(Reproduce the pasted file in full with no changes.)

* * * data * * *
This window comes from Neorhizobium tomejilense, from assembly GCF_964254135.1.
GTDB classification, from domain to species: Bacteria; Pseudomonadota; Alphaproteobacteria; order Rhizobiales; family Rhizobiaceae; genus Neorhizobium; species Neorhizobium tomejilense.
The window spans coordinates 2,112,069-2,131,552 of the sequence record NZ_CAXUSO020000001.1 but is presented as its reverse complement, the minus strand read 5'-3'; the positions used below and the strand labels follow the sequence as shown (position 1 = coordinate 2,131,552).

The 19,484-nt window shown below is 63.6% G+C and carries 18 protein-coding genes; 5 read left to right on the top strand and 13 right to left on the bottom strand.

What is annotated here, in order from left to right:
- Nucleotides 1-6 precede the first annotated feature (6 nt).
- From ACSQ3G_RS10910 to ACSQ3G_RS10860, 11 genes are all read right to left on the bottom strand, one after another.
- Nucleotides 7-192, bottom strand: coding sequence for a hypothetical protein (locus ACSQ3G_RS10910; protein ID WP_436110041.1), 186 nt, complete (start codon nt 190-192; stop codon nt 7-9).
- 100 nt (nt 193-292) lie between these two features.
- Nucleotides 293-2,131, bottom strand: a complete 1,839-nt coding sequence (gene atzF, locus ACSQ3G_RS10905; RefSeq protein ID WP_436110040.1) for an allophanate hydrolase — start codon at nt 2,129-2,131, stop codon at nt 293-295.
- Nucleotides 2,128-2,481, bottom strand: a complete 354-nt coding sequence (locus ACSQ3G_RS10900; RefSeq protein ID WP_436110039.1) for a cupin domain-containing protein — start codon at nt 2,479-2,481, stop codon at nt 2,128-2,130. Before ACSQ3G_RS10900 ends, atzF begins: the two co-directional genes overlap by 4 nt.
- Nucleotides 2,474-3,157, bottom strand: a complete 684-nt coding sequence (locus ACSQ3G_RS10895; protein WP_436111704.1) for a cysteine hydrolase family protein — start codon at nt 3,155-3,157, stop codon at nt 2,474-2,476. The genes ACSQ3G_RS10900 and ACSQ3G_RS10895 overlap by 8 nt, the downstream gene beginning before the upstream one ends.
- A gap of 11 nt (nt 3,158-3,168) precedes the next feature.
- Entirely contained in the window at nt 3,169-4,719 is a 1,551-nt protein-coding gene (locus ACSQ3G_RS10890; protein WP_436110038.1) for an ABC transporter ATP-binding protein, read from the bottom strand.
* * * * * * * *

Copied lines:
This window comes from Neorhizobium tomejilense, from assembly GCF_964254135.1.
GTDB classification, from domain to species: Bacteria; Pseudomonadota; Alphaproteobacteria; order Rhizobiales; family Rhizobiaceae; genus Neorhizobium; species Neorhizobium tomejilense.
The window spans coordinates 2,112,069-2,131,552 of the sequence record NZ_CAXUSO020000001.1 but is presented as its reverse complement, the minus strand read 5'-3'; the positions used below and the strand labels follow the sequence as shown (position 1 = coordinate 2,131,552).

The 19,484-nt window shown below is 63.6% G+C and carries 18 protein-coding genes; 5 read left to right on the top strand and 13 right to left on the bottom strand.

What is annotated here, in order from left to right:
- Nucleotides 1-6 precede the first annotated feature (6 nt).
- From ACSQ3G_RS10910 to ACSQ3G_RS10860, 11 genes are all read right to left on the bottom strand, one after another.
- Nucleotides 7-192, bottom strand: coding sequence for a hypothetical protein (locus ACSQ3G_RS10910; protein ID WP_436110041.1), 186 nt, complete (start codon nt 190-192; stop codon nt 7-9).
- 100 nt (nt 193-292) lie between these two features.
- Nucleotides 293-2,131, bottom strand: a complete 1,839-nt coding sequence (gene atzF, locus ACSQ3G_RS10905; RefSeq protein ID WP_436110040.1) for an allophanate hydrolase — start codon at nt 2,129-2,131, stop codon at nt 293-295.
- Nucleotides 2,128-2,481, bottom strand: a complete 354-nt coding sequence (locus ACSQ3G_RS10900; RefSeq protein ID WP_436110039.1) for a cupin domain-containing protein — start codon at nt 2,479-2,481, stop codon at nt 2,128-2,130. Before ACSQ3G_RS10900 ends, atzF begins: the two co-directional genes overlap by 4 nt.
- Nucleotides 2,474-3,157, bottom strand: a complete 684-nt coding sequence (locus ACSQ3G_RS10895; protein WP_436111704.1) for a cysteine hydrolase family protein — start codon at nt 3,155-3,157, stop codon at nt 2,474-2,476. The genes ACSQ3G_RS10900 and ACSQ3G_RS10895 overlap by 8 nt, the downstream gene beginning before the upstream one ends.
- A gap of 11 nt (nt 3,158-3,168) precedes the next feature.
- Entirely contained in the window at nt 3,169-4,719 is a 1,551-nt protein-coding gene (locus ACSQ3G_RS10890; protein WP_436110038.1) for an ABC transporter ATP-binding protein, read from the bottom strand.